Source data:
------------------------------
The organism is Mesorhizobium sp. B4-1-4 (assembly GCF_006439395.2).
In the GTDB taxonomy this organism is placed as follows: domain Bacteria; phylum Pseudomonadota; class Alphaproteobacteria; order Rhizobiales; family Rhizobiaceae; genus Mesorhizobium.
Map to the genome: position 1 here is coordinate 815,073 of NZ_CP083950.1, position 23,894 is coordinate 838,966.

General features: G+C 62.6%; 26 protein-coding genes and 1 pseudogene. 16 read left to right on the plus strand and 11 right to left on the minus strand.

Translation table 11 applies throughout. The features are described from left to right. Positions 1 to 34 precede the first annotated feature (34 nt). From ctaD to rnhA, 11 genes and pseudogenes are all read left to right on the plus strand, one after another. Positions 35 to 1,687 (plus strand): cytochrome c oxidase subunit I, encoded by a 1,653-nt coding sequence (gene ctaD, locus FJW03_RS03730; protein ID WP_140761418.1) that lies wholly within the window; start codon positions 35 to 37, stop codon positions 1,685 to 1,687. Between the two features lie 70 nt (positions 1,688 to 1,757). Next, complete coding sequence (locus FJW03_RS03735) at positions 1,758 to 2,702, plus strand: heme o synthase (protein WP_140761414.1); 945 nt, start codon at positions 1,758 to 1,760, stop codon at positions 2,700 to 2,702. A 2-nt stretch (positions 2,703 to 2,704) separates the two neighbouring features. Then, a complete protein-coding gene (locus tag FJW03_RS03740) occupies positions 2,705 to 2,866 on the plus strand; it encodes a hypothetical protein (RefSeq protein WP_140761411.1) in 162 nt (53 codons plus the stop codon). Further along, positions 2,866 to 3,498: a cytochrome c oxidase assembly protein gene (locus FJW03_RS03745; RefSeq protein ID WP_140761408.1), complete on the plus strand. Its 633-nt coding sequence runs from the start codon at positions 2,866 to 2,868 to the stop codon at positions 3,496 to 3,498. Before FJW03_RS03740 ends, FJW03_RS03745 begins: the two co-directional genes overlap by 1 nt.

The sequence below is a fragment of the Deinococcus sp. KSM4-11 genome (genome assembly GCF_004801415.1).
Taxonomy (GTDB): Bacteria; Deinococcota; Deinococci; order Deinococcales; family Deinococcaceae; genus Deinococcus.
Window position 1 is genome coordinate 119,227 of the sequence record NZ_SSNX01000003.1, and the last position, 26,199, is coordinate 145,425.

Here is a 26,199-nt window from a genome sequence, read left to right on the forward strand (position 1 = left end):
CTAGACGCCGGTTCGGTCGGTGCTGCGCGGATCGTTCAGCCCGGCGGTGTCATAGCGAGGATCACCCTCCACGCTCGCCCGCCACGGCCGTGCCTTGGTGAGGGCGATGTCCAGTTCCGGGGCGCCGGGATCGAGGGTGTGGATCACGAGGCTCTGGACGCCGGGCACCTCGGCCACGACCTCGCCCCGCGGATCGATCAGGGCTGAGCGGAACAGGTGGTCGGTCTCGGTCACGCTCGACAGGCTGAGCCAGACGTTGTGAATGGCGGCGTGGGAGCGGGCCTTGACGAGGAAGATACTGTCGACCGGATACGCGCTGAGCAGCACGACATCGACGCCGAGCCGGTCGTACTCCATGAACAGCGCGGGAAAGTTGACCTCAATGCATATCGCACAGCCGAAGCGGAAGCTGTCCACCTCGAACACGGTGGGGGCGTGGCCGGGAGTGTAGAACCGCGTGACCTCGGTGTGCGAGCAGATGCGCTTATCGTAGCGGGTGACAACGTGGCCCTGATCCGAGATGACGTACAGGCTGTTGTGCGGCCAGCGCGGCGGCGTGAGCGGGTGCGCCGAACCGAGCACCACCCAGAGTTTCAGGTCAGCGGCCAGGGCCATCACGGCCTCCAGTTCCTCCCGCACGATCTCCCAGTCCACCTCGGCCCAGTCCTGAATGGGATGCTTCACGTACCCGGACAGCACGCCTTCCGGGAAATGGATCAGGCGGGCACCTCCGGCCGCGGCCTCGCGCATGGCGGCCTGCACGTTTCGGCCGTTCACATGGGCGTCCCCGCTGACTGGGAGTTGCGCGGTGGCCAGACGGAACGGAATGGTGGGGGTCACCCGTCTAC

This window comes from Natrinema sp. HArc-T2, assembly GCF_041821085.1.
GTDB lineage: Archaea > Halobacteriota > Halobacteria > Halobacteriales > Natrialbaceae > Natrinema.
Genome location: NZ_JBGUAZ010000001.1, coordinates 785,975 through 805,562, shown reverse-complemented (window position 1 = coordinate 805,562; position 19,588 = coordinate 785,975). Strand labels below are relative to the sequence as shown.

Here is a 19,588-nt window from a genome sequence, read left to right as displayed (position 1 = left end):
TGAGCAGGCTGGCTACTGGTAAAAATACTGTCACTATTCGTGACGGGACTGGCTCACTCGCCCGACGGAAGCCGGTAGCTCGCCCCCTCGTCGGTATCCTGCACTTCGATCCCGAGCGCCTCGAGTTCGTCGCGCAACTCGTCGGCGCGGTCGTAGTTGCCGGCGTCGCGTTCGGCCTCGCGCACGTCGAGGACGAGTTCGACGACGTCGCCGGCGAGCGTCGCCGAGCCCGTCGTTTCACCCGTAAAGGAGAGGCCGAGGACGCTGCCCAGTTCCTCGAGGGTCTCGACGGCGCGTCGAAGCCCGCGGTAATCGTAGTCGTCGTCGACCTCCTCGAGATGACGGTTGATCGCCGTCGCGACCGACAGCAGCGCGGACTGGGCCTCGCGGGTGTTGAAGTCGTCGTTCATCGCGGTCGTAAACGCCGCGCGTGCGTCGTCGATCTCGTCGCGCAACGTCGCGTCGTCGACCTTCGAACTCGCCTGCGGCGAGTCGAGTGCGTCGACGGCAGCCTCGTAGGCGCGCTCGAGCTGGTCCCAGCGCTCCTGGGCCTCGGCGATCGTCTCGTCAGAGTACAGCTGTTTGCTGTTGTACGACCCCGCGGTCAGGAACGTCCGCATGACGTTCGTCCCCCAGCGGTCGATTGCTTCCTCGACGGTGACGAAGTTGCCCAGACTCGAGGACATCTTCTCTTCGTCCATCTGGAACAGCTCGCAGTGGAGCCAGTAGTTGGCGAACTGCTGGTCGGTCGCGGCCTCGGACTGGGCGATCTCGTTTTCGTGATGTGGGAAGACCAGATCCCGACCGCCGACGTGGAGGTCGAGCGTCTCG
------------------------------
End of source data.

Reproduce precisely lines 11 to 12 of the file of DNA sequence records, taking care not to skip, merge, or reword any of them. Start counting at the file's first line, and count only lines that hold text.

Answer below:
This window comes from Natrinema sp. HArc-T2, assembly GCF_041821085.1.
GTDB lineage: Archaea > Halobacteriota > Halobacteria > Halobacteriales > Natrialbaceae > Natrinema.